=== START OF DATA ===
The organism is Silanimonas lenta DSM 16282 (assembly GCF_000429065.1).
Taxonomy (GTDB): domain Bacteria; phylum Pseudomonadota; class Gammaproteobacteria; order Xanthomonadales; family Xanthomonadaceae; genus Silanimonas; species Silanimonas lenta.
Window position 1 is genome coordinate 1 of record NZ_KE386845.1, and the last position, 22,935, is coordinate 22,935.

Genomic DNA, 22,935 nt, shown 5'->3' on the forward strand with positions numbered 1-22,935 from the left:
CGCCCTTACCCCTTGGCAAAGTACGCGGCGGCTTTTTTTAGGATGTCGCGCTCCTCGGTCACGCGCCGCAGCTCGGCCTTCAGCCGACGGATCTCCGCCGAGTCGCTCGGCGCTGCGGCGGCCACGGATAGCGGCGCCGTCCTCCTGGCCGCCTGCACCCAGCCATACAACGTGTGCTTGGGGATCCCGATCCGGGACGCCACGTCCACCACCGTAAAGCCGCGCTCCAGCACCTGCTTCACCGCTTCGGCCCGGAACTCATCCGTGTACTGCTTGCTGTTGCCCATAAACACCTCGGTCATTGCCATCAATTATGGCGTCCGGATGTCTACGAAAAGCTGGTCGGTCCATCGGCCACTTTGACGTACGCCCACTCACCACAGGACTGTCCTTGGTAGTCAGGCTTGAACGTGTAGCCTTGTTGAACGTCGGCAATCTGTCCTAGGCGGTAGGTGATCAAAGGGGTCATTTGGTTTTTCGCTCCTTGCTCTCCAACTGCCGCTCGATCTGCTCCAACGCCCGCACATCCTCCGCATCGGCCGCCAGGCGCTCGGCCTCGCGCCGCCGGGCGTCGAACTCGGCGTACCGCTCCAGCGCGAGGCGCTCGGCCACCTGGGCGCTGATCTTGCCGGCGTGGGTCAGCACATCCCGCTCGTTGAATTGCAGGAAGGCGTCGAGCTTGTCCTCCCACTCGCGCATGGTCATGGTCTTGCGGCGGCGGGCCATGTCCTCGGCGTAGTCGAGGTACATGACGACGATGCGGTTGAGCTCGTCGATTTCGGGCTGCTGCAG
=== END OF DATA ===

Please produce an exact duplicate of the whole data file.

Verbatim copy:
The organism is Silanimonas lenta DSM 16282 (assembly GCF_000429065.1).
Taxonomy (GTDB): domain Bacteria; phylum Pseudomonadota; class Gammaproteobacteria; order Xanthomonadales; family Xanthomonadaceae; genus Silanimonas; species Silanimonas lenta.
Window position 1 is genome coordinate 1 of record NZ_KE386845.1, and the last position, 22,935, is coordinate 22,935.

Genomic DNA, 22,935 nt, shown 5'->3' on the forward strand with positions numbered 1-22,935 from the left:
CGCCCTTACCCCTTGGCAAAGTACGCGGCGGCTTTTTTTAGGATGTCGCGCTCCTCGGTCACGCGCCGCAGCTCGGCCTTCAGCCGACGGATCTCCGCCGAGTCGCTCGGCGCTGCGGCGGCCACGGATAGCGGCGCCGTCCTCCTGGCCGCCTGCACCCAGCCATACAACGTGTGCTTGGGGATCCCGATCCGGGACGCCACGTCCACCACCGTAAAGCCGCGCTCCAGCACCTGCTTCACCGCTTCGGCCCGGAACTCATCCGTGTACTGCTTGCTGTTGCCCATAAACACCTCGGTCATTGCCATCAATTATGGCGTCCGGATGTCTACGAAAAGCTGGTCGGTCCATCGGCCACTTTGACGTACGCCCACTCACCACAGGACTGTCCTTGGTAGTCAGGCTTGAACGTGTAGCCTTGTTGAACGTCGGCAATCTGTCCTAGGCGGTAGGTGATCAAAGGGGTCATTTGGTTTTTCGCTCCTTGCTCTCCAACTGCCGCTCGATCTGCTCCAACGCCCGCACATCCTCCGCATCGGCCGCCAGGCGCTCGGCCTCGCGCCGCCGGGCGTCGAACTCGGCGTACCGCTCCAGCGCGAGGCGCTCGGCCACCTGGGCGCTGATCTTGCCGGCGTGGGTCAGCACATCCCGCTCGTTGAATTGCAGGAAGGCGTCGAGCTTGTCCTCCCACTCGCGCATGGTCATGGTCTTGCGGCGGCGGGCCATGTCCTCGGCGTAGTCGAGGTACATGACGACGATGCGGTTGAGCTCGTCGATTTCGGGCTGCTGCAG